Friday, April 9, 2010

MINHAGUIM OF SEFIRAT HAOMER: Today is the 10th day of Omer (1 week, 3 days)

25th of Nisan, 5770

From the end of Pesach until the 33rd day of the Omer we have the tradition of keeping certain customs of mourning, in memory of the twenty four thousand students of rabbi Akiva who died in that period of time in the years 130 ACE.

The following is the summary of the Minhagim and traditions that are followed in the Mashadi community.

1. Weddings or engagements are not allowed during the days of the Sefira, but in our community it’s customary to allow an engagement (Namzadi) to take place during Rosh Chodesh Iyar .

2. The first day to allow the performance of a wedding, according to the Sephardic Minhag, is on the 34th day of the Omer while in the Ashkenazi Minhag is on the 33rd.

3. Men are not allowed to get a haircut during the days of the Sefira until the 34th day of the Omer. Women are not subject to any restriction regarding their hair.

4. In our community it is customary not to wear any new clothing for which one would regularly say the Berakha Shehecheyanu. Since this custom is not mentioned in the Shulchan Arukh there is some leniency to it. For example: If a specific new garment will not be available after the Omer or if the price will increase after Lag baOmer it is permitted to acquire the new clothing. If the new clothing is much needed it can be worn on Shabbat for the first time, saying Shehecheyanu for it. Buying new clothing for a wedding is permitted, for the bride the groom and their immediate family. Buying new clothing for a Brit Milah is also permitted for the family.

5. Buying a new house is permitted, but if possible, one should move into it only after Lag baOmer. If one does not have a house or an office he can move into the new property even before Lag baOmer. It is not forbidden to make a contract or closing a house during these days.

6. During these days one should avoid listen to live music and/or going to a movie theater.

7. In our community the celebration of Yom haAtzmaut, Israel’s Independence Day, which commemorates the anniversary of the re-establishment of the State of Israel overrides the mourning restrictions of the Omer period, thus we celebrate that day with joyous prayers, banquettes, dancing and music.

It is important to notice that all the restrictions we follow in the days of Omer are not associated with any superstitious notions of bad luck or bad Mazal. These Minhaguim are related exclusively to the mourning we keep, honoring the memory of the students of rabbi Akiva.

Thursday, April 8, 2010

SEFIRAT HAOMER. Today is the 9th day of the Omer (1 week, 2 days)

24th of Nisan 5770

The days of the Omer need to be counted at night. As you already probably know, for us the new day starts at night. Like Shabbat which starts Friday night. At what precise time the new day starts is a controversial complicated technical Halakhic matter. But very briefly: there are two possible astronomic indicators for the new day 1. Sunset. 2. The appearance of stars in the dark sky. All Rabbis agree that before sunset it is still considered day # 1 and after the stars are visible it is considered day #2. The time in between sunset and the stars (twilight zone or ben hashemashot) fluctuates between 15 min (13 ½ to be precise!) to 30 minutes or more depending on many variables (geographic location, year’s season and other Halakhic considerations). Regarding Shabbat, for example, we take the stringiest stand: we receive Shabbat before sunset and we end Shabbat the next day, after the stars are visible.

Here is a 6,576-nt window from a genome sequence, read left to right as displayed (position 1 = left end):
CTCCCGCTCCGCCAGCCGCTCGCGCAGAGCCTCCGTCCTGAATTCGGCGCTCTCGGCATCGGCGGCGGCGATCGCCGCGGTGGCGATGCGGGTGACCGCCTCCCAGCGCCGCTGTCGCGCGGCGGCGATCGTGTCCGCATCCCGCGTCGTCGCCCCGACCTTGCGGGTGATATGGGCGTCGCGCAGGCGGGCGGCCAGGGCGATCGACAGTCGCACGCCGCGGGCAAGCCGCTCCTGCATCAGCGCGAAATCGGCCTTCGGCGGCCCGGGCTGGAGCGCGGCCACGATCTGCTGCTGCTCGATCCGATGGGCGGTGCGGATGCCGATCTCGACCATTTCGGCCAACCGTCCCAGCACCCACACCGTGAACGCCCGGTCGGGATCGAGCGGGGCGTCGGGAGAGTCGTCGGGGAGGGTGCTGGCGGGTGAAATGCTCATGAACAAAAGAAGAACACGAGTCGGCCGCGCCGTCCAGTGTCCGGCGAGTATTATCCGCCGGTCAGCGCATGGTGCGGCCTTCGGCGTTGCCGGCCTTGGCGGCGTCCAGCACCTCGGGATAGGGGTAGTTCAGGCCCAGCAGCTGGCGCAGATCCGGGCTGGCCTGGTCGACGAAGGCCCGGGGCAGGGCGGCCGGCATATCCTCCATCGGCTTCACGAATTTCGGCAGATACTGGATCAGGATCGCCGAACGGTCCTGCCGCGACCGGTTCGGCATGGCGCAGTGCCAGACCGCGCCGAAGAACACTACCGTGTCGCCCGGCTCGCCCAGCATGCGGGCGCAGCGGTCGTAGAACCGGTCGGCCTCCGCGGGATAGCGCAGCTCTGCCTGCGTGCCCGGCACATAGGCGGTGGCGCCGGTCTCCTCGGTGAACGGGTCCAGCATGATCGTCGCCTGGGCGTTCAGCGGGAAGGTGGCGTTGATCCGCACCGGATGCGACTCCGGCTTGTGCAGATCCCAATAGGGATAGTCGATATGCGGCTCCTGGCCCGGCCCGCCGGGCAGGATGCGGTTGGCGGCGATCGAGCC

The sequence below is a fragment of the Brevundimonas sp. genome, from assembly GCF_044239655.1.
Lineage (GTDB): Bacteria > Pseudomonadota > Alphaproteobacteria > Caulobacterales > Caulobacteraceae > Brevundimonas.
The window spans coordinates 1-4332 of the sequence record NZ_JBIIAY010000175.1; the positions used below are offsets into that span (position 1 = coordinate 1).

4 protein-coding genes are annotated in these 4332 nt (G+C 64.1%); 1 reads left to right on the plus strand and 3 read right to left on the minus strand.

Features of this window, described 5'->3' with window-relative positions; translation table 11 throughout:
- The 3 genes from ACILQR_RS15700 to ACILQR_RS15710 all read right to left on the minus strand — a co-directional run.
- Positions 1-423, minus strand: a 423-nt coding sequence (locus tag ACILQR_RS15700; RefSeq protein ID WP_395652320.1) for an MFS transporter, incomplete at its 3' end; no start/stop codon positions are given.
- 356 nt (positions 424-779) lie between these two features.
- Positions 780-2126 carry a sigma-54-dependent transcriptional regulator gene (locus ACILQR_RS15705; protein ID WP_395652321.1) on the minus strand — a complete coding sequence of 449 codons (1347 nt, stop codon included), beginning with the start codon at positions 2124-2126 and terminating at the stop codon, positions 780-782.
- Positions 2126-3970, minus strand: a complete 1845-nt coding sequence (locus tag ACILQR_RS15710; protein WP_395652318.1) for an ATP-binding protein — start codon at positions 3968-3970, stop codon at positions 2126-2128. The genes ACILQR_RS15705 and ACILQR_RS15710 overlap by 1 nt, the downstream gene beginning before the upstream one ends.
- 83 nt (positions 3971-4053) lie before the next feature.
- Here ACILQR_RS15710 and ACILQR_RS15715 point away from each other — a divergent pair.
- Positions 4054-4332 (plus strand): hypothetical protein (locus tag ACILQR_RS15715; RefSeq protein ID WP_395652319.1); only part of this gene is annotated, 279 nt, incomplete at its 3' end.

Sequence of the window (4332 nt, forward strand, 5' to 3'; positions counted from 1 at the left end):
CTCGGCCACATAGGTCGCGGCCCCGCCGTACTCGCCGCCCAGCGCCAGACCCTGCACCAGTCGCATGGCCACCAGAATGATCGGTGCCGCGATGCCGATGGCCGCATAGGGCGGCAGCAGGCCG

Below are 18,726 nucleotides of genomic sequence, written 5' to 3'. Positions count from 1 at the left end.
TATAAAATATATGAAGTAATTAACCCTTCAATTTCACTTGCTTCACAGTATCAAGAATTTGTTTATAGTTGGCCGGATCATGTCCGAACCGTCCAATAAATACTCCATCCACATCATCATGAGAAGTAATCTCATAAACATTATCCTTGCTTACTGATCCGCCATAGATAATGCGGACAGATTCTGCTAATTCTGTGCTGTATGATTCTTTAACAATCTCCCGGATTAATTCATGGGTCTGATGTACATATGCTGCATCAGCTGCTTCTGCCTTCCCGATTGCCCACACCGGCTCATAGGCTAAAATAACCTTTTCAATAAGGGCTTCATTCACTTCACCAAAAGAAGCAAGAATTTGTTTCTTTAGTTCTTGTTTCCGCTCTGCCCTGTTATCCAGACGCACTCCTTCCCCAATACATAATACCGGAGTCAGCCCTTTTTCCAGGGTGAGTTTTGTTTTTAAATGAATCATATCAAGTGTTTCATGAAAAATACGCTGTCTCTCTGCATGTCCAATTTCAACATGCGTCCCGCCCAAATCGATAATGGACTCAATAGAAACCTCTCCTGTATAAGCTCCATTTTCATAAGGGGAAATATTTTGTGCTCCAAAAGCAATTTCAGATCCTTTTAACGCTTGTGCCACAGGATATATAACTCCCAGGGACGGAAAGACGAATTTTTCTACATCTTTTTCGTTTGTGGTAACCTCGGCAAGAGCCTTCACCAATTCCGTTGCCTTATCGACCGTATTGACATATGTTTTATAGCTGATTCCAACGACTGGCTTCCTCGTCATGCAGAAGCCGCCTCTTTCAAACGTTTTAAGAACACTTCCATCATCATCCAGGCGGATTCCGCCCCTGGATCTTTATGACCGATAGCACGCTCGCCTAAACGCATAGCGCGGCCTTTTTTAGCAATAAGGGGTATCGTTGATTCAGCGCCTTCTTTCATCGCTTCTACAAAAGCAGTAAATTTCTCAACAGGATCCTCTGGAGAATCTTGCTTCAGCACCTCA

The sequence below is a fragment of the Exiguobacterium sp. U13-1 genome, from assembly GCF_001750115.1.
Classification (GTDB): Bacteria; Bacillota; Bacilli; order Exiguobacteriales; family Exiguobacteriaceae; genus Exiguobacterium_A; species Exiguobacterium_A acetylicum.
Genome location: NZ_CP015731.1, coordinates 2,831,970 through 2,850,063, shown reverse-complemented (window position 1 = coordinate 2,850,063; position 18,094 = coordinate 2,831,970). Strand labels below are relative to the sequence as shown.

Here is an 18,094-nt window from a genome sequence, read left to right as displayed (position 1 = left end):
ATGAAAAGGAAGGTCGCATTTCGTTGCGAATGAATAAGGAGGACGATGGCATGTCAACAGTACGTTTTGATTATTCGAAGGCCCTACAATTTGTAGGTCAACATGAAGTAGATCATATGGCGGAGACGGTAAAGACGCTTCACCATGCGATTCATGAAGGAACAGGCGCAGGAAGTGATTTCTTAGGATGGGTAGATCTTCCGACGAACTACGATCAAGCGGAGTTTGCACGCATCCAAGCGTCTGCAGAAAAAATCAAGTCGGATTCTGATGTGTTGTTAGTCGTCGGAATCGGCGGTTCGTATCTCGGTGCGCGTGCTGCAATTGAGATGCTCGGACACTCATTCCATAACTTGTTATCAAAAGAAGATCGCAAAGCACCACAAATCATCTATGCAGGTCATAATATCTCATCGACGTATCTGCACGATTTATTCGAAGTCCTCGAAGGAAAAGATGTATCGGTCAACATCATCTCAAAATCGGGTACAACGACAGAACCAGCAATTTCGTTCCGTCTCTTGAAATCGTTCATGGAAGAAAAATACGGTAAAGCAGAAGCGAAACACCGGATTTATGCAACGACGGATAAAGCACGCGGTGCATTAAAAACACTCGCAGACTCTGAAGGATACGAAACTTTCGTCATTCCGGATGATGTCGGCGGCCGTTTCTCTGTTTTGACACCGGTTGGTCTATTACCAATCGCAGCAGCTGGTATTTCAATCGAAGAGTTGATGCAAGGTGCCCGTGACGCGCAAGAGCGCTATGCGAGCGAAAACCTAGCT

Regarding the counting of the Omer, according to Rabbi Eliyahu Ben Hayim SHELITA the starting time to count the Omer will be 13 ½ minutes after sunset. For a Minyan one cold be more lenient but never before sunset.

Children, although formally exempt from the Mitzvah of counting the days of the Omer until Bar or Bat Mitzva, should be encouraged to count every night including the recitation of the berakha , because the rules of berakha lebatala (saying a formal blessing unnecessarily) does not apply for children.

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Wednesday, April 7, 2010

SEFIRAT HAOMER. Today is the 8th day of the Omer (1 week and 1 day)

23rd of Nisan, 5770

From the second day of Pesach we start counting 49 days and 7 weeks until the Holiday of Shavuot.
In Pesach we celebrate our physical and political freedom from Egyptian captivity. On Shavout we commemorate the giving of the Torah and our covenant (berit) with the Almighty celebrated at Mount Sinai. The counting of the Omer connects between these two important events teaching us that our political freedom served a purpose as a mean to our cultural and religious freedom. From the other side, without been unbound from the Egyptian captivity we would have never been able to freely choose to commit ourselves to the worship God Almighty.
The counting of these 49 days takes place at night and it is preceded by a blessing: Baruch Ata… Asher Kideshanu beMitzvotav veTzivanu al Sefirat haOmer. Then we proceed to count the day and the week.
Women are exempt from the counting of the Omer, but they can still do it without pronouncing the Berakha.
If one forgets to count the day at night, he could count during the next day until sunset but without reciting the blessing that day. If one forgets to count one day completely, then he can count during the following days but does not say the blessing anymore.

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